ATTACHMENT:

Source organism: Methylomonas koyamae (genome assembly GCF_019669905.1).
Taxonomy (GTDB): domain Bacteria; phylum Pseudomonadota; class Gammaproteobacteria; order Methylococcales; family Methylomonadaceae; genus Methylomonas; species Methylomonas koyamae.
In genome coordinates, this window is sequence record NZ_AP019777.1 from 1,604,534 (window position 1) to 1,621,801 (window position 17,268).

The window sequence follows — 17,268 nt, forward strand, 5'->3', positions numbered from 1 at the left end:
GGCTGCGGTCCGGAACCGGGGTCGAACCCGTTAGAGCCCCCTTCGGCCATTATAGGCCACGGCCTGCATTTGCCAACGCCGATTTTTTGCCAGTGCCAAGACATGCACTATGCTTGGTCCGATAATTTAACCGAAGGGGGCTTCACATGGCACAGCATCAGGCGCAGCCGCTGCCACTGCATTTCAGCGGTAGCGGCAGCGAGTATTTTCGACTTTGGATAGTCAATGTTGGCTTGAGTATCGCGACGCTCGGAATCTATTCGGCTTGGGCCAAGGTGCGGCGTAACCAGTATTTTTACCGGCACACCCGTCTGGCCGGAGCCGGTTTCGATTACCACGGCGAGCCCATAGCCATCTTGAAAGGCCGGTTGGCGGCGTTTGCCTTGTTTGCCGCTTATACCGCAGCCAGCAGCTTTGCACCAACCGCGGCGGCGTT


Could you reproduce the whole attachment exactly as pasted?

Source organism: Methylomonas koyamae (genome assembly GCF_019669905.1).
Taxonomy (GTDB): domain Bacteria; phylum Pseudomonadota; class Gammaproteobacteria; order Methylococcales; family Methylomonadaceae; genus Methylomonas; species Methylomonas koyamae.
In genome coordinates, this window is sequence record NZ_AP019777.1 from 1,604,534 (window position 1) to 1,621,801 (window position 17,268).

The window sequence follows — 17,268 nt, forward strand, 5'->3', positions numbered from 1 at the left end:
GGCTGCGGTCCGGAACCGGGGTCGAACCCGTTAGAGCCCCCTTCGGCCATTATAGGCCACGGCCTGCATTTGCCAACGCCGATTTTTTGCCAGTGCCAAGACATGCACTATGCTTGGTCCGATAATTTAACCGAAGGGGGCTTCACATGGCACAGCATCAGGCGCAGCCGCTGCCACTGCATTTCAGCGGTAGCGGCAGCGAGTATTTTCGACTTTGGATAGTCAATGTTGGCTTGAGTATCGCGACGCTCGGAATCTATTCGGCTTGGGCCAAGGTGCGGCGTAACCAGTATTTTTACCGGCACACCCGTCTGGCCGGAGCCGGTTTCGATTACCACGGCGAGCCCATAGCCATCTTGAAAGGCCGGTTGGCGGCGTTTGCCTTGTTTGCCGCTTATACCGCAGCCAGCAGCTTTGCACCAACCGCGGCGGCGTT